How Do I Answer the Cosmos?

Lines and color fields by Philipp Tok, after the sculpture ‘The Prophet’, Pablo Gargallo, 1933, Middelheim, Antwerp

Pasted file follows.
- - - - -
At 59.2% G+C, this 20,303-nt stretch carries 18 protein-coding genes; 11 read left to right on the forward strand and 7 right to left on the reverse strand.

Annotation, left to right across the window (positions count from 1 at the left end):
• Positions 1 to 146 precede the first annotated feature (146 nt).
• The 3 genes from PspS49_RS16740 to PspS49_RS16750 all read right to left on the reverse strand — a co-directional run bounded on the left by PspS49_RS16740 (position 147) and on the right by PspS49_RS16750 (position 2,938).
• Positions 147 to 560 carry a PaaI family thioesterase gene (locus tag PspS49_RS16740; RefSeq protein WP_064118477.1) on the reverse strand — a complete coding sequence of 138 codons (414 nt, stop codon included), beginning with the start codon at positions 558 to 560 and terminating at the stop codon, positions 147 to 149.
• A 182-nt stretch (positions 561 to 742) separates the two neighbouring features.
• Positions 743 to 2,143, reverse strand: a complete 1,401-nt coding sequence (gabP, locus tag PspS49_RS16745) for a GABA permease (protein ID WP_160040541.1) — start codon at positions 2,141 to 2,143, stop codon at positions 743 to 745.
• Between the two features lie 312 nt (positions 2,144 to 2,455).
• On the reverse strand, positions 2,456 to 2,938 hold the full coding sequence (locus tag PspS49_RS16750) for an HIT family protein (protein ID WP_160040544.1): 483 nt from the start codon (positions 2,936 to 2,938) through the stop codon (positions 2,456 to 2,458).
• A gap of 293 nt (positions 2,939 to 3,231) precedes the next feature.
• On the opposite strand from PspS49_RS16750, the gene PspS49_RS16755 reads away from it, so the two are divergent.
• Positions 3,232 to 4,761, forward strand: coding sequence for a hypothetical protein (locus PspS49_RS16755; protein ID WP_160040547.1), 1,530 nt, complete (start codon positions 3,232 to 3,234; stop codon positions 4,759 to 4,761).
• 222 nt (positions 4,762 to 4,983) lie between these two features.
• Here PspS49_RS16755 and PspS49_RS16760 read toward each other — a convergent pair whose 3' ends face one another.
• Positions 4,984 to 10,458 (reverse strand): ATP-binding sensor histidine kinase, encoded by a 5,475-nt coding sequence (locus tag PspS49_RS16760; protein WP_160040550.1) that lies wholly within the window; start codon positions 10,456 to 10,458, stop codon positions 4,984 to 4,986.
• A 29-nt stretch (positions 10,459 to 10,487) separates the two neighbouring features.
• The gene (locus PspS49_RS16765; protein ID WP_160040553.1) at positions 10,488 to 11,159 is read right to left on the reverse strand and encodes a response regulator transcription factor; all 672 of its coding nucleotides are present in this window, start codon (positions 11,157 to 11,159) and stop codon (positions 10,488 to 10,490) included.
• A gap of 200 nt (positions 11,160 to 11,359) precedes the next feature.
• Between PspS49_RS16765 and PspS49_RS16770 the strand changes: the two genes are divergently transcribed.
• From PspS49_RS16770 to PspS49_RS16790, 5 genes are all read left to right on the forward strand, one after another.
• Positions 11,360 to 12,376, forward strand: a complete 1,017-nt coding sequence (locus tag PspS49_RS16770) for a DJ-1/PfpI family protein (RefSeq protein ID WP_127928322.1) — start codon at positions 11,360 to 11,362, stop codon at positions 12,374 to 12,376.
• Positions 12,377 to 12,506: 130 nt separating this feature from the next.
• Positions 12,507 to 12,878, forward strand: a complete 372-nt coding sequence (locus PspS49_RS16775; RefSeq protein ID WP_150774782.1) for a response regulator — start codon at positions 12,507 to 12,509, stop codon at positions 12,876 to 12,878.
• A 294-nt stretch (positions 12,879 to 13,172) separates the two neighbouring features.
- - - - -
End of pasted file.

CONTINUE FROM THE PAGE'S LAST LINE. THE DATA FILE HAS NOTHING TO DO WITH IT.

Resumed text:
Conscience and devotion are two themes that weave into Saint John’s—but how do they weave into each other? When, in the ecstasy of the light and the warmth of the sun, the senses and the soul move out, expand, ‘lose themselves’ and we unite more with the selflessly becoming world, when we can escape naturally because we are open, yes, permeable, the cosmos becomes a receptive vessel. It awaits us in the high time of light. The summer rush is human grace, not divine grace. It lies in the joy of being able to give everything now because I don’t have to be so close to myself. Whatever we humans have created unconsciously and consciously in the past year now pours out into space. It becomes a gift for the cosmic world. Unlike at Christmas, we are called to give, to show grace. The question that sank into our souls on Christmas Eve will bring forth answers. What these answers weigh is not for us to decide, but a scale can stir within, a knowledge that has yet to be born into wisdom: conscience. Not the petty conscience that is cultivated to measure people. Rather, an awakening in the moment of emptiness. When we have emptied ourselves of ourselves and connected to something ‘higher’, surrendered to it, we awaken to the value of our actions. We can see what of it was useful for the unfolding of our humanity, what sparks will ignite light and what still needs to be burned to become new within us. On St. John’s Day, the only high feast day that has a human individual or humanity as its symbol, it is our sparks that fly to the sky.

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